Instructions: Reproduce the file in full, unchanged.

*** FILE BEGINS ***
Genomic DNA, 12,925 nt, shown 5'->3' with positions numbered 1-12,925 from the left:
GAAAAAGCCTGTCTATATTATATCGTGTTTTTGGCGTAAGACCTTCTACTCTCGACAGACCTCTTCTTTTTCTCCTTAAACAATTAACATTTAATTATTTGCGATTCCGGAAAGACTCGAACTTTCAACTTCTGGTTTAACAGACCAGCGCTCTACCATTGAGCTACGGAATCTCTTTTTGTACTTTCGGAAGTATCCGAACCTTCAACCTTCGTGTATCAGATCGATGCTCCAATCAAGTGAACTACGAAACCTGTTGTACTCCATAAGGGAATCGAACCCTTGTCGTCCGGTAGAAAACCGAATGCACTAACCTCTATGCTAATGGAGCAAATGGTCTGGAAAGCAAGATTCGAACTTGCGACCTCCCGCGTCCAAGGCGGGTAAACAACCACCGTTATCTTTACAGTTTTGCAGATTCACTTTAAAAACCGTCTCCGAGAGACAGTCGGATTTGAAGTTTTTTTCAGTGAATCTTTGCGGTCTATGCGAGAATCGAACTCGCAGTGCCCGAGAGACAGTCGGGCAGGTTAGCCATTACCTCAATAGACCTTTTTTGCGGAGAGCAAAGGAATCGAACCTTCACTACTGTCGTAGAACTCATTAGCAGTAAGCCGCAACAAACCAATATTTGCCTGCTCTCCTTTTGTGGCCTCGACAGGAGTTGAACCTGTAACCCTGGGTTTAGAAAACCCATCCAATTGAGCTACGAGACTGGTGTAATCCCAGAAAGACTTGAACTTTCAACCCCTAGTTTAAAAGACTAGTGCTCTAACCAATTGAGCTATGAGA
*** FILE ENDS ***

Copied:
Genomic DNA, 12,925 nt, shown 5'->3' with positions numbered 1-12,925 from the left:
GAAAAAGCCTGTCTATATTATATCGTGTTTTTGGCGTAAGACCTTCTACTCTCGACAGACCTCTTCTTTTTCTCCTTAAACAATTAACATTTAATTATTTGCGATTCCGGAAAGACTCGAACTTTCAACTTCTGGTTTAACAGACCAGCGCTCTACCATTGAGCTACGGAATCTCTTTTTGTACTTTCGGAAGTATCCGAACCTTCAACCTTCGTGTATCAGATCGATGCTCCAATCAAGTGAACTACGAAACCTGTTGTACTCCATAAGGGAATCGAACCCTTGTCGTCCGGTAGAAAACCGAATGCACTAACCTCTATGCTAATGGAGCAAATGGTCTGGAAAGCAAGATTCGAACTTGCGACCTCCCGCGTCCAAGGCGGGTAAACAACCACCGTTATCTTTACAGTTTTGCAGATTCACTTTAAAAACCGTCTCCGAGAGACAGTCGGATTTGAAGTTTTTTTCAGTGAATCTTTGCGGTCTATGCGAGAATCGAACTCGCAGTGCCCGAGAGACAGTCGGGCAGGTTAGCCATTACCTCAATAGACCTTTTTTGCGGAGAGCAAAGGAATCGAACCTTCACTACTGTCGTAGAACTCATTAGCAGTAAGCCGCAACAAACCAATATTTGCCTGCTCTCCTTTTGTGGCCTCGACAGGAGTTGAACCTGTAACCCTGGGTTTAGAAAACCCATCCAATTGAGCTACGAGACTGGTGTAATCCCAGAAAGACTTGAACTTTCAACCCCTAGTTTAAAAGACTAGTGCTCTAACCAATTGAGCTATGAGA